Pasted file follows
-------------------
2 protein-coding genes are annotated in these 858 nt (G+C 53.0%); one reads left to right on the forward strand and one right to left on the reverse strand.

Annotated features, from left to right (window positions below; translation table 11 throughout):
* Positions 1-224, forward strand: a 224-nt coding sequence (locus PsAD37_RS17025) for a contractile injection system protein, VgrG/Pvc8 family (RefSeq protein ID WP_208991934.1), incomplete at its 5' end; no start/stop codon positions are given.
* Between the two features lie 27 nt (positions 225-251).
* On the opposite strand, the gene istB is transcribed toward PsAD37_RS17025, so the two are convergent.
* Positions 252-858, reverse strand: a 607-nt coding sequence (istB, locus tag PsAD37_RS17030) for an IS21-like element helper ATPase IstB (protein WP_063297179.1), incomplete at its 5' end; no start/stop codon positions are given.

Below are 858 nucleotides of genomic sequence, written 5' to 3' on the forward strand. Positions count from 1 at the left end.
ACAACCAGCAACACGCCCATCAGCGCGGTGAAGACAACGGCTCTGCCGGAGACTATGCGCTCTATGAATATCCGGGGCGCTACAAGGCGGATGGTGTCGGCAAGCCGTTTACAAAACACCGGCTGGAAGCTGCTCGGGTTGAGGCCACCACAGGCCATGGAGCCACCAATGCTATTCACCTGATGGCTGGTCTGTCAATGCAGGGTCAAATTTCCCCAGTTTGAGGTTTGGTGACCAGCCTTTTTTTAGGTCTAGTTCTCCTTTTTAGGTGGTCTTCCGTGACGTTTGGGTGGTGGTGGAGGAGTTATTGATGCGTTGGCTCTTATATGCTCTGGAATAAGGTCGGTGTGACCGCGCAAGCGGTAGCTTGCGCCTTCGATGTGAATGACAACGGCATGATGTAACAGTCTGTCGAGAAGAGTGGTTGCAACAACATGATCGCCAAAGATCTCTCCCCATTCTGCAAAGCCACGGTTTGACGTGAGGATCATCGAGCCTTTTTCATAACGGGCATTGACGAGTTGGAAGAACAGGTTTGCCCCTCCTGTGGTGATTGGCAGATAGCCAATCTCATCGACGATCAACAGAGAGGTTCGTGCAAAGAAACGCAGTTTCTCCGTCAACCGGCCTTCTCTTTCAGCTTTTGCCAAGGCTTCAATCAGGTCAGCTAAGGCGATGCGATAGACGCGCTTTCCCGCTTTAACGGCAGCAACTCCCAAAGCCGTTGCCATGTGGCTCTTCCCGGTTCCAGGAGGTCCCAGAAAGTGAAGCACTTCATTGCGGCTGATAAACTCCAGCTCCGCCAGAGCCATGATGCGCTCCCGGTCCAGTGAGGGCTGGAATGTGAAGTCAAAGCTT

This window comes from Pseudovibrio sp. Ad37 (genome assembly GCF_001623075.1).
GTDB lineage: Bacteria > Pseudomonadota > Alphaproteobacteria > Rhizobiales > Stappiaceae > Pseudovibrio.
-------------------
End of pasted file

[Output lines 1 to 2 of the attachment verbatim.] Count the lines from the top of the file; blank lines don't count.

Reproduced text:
2 protein-coding genes are annotated in these 858 nt (G+C 53.0%); one reads left to right on the forward strand and one right to left on the reverse strand.

Annotated features, from left to right (window positions below; translation table 11 throughout):